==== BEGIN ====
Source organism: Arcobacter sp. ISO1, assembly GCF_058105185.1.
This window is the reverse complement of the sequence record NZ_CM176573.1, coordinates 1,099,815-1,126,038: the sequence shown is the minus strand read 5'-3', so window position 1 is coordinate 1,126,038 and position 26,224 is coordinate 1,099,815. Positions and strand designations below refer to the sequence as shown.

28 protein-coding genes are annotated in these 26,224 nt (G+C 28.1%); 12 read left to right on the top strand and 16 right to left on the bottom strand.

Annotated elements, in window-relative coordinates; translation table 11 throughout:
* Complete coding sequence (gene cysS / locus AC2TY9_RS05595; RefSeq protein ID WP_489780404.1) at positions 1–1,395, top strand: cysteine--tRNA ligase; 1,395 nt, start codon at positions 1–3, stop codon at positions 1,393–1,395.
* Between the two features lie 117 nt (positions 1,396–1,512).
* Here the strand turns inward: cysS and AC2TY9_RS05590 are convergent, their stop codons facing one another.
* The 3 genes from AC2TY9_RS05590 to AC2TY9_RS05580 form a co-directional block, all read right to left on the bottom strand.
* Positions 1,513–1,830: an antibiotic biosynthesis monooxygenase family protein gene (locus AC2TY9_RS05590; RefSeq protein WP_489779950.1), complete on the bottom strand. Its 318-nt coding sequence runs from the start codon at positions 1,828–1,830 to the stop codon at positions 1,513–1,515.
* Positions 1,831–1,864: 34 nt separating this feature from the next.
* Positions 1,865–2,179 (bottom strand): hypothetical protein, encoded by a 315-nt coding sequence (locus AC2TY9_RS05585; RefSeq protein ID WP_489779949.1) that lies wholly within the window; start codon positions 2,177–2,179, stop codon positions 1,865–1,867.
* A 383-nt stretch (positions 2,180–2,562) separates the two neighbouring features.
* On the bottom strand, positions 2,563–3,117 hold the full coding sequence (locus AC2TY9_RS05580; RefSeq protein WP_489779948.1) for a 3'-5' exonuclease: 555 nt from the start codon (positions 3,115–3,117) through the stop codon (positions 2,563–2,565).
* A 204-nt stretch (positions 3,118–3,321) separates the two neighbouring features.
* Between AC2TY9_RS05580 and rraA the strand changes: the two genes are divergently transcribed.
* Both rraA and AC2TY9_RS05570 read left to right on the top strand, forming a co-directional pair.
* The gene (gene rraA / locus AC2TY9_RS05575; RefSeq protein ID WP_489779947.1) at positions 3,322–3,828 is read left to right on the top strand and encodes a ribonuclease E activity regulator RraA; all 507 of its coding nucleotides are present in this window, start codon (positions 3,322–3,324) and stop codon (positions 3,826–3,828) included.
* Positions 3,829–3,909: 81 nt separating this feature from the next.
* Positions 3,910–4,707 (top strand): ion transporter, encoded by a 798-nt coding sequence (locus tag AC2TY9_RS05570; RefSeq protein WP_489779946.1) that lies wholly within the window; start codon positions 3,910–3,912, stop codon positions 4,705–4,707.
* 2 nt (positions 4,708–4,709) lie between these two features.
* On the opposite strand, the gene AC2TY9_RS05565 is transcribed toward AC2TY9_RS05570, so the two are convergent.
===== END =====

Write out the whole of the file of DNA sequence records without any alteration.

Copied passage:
Source organism: Arcobacter sp. ISO1, assembly GCF_058105185.1.
This window is the reverse complement of the sequence record NZ_CM176573.1, coordinates 1,099,815-1,126,038: the sequence shown is the minus strand read 5'-3', so window position 1 is coordinate 1,126,038 and position 26,224 is coordinate 1,099,815. Positions and strand designations below refer to the sequence as shown.

28 protein-coding genes are annotated in these 26,224 nt (G+C 28.1%); 12 read left to right on the top strand and 16 right to left on the bottom strand.

Annotated elements, in window-relative coordinates; translation table 11 throughout:
* Complete coding sequence (gene cysS / locus AC2TY9_RS05595; RefSeq protein ID WP_489780404.1) at positions 1–1,395, top strand: cysteine--tRNA ligase; 1,395 nt, start codon at positions 1–3, stop codon at positions 1,393–1,395.
* Between the two features lie 117 nt (positions 1,396–1,512).
* Here the strand turns inward: cysS and AC2TY9_RS05590 are convergent, their stop codons facing one another.
* The 3 genes from AC2TY9_RS05590 to AC2TY9_RS05580 form a co-directional block, all read right to left on the bottom strand.
* Positions 1,513–1,830: an antibiotic biosynthesis monooxygenase family protein gene (locus AC2TY9_RS05590; RefSeq protein WP_489779950.1), complete on the bottom strand. Its 318-nt coding sequence runs from the start codon at positions 1,828–1,830 to the stop codon at positions 1,513–1,515.
* Positions 1,831–1,864: 34 nt separating this feature from the next.
* Positions 1,865–2,179 (bottom strand): hypothetical protein, encoded by a 315-nt coding sequence (locus AC2TY9_RS05585; RefSeq protein ID WP_489779949.1) that lies wholly within the window; start codon positions 2,177–2,179, stop codon positions 1,865–1,867.
* A 383-nt stretch (positions 2,180–2,562) separates the two neighbouring features.
* On the bottom strand, positions 2,563–3,117 hold the full coding sequence (locus AC2TY9_RS05580; RefSeq protein WP_489779948.1) for a 3'-5' exonuclease: 555 nt from the start codon (positions 3,115–3,117) through the stop codon (positions 2,563–2,565).
* A 204-nt stretch (positions 3,118–3,321) separates the two neighbouring features.
* Between AC2TY9_RS05580 and rraA the strand changes: the two genes are divergently transcribed.
* Both rraA and AC2TY9_RS05570 read left to right on the top strand, forming a co-directional pair.
* The gene (gene rraA / locus AC2TY9_RS05575; RefSeq protein ID WP_489779947.1) at positions 3,322–3,828 is read left to right on the top strand and encodes a ribonuclease E activity regulator RraA; all 507 of its coding nucleotides are present in this window, start codon (positions 3,322–3,324) and stop codon (positions 3,826–3,828) included.
* Positions 3,829–3,909: 81 nt separating this feature from the next.
* Positions 3,910–4,707 (top strand): ion transporter, encoded by a 798-nt coding sequence (locus tag AC2TY9_RS05570; RefSeq protein WP_489779946.1) that lies wholly within the window; start codon positions 3,910–3,912, stop codon positions 4,705–4,707.
* 2 nt (positions 4,708–4,709) lie between these two features.
* On the opposite strand, the gene AC2TY9_RS05565 is transcribed toward AC2TY9_RS05570, so the two are convergent.